Ex-Liverpool striker Dean Saunders has been jailed for 10 weeks for refusing to provide a roadside breath test.
The BT Sport pundit, 55, was stopped by police on suspicion of drink-driving in Boughton, Chester, on 10 May.
Saunders, who was capped by Wales 75 times, was slurring and had to prop himself up against his Audi A8 car when he was asked to get out of the vehicle, Chester Magistrates’ Court heard.
Jailing Saunders, District Judge Nicholas Sanders called him “arrogant”.
Outside court, Conor Johnstone, defending Saunders, said his client would be appealing against the sentence as he believed it was excessive.
Saunders was refused bail and his application to appeal will be heard at the crown court at a later date to be fixed, Mersey Cheshire Crown Prosecution Service has confirmed.
Saunders, who was sent straight to prison, was “in shock” and “disappointed” with the sentence, his lawyer said.
‘Above the law’
The former Derby County, Oxford United and Aston Villa forward, of The Paddocks in Whitegate, Cheshire, told the court he had been at Chester Races and had drunk two pints.
The court heard how at about 00:45 BST a police patrol spotted Saunders’ car driving at speed and failing to give way at a roundabout, causing another vehicle to brake.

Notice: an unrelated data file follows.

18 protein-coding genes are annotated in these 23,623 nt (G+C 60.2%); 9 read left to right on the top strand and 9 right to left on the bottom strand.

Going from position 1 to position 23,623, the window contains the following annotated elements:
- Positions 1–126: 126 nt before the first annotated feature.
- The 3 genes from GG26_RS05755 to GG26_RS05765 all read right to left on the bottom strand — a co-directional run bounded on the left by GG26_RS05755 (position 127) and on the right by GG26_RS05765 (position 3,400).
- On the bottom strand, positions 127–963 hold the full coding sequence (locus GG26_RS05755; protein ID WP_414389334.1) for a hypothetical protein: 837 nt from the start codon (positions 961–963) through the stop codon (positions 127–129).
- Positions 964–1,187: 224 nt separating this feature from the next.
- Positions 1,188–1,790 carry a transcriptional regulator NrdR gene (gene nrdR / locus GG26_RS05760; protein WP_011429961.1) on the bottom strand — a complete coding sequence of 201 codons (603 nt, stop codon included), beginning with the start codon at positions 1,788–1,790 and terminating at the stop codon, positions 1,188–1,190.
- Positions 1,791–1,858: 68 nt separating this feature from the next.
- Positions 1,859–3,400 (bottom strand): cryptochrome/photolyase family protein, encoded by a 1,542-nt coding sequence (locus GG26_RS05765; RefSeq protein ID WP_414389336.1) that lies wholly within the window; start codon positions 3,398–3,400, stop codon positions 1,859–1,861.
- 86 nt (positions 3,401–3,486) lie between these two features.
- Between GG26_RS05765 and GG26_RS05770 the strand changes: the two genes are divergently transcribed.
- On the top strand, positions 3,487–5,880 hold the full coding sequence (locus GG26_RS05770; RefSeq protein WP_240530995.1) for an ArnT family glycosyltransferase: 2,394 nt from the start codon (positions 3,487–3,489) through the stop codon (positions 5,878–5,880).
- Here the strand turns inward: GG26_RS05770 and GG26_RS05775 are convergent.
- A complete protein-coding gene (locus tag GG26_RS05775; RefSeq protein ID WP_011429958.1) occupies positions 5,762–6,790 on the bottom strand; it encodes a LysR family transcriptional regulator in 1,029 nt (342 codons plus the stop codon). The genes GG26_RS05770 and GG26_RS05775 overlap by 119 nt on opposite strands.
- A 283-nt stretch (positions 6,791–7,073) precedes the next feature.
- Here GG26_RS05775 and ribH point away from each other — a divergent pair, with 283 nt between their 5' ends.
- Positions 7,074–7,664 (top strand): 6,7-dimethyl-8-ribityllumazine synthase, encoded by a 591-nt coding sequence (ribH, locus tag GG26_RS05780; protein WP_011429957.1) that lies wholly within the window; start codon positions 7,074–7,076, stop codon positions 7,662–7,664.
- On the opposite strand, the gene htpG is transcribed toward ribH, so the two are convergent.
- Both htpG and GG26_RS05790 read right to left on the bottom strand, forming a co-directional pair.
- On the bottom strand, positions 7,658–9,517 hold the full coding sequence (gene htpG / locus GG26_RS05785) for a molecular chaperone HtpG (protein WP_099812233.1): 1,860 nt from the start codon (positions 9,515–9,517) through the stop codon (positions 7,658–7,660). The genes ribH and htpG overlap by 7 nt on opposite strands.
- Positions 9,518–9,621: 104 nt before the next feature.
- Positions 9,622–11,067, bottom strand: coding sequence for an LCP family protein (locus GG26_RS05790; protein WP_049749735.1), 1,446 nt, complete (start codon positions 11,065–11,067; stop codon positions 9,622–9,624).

He was arrested for failing to provide a breath test and taken to a police station when he again refused to comply.
His lawyer suggested the alcohol might have “interacted” with the medication he takes for injury to his knees and for his asthma.
Judge Sanders said: “Throughout these proceedings you have shown yourself to be arrogant, thinking you are someone whose previous and current role in the public eye entitles you to be above the law.
“In fact the opposite is true – someone in the public eye should expect a deterrent sentence when they flout the law.”
Saunders had initially denied failing to comply with a roadside breath test and failing to provide a sample at a police station, but later pleaded guilty.
He was also banned from driving for 30 months and ordered to pay court costs of £620.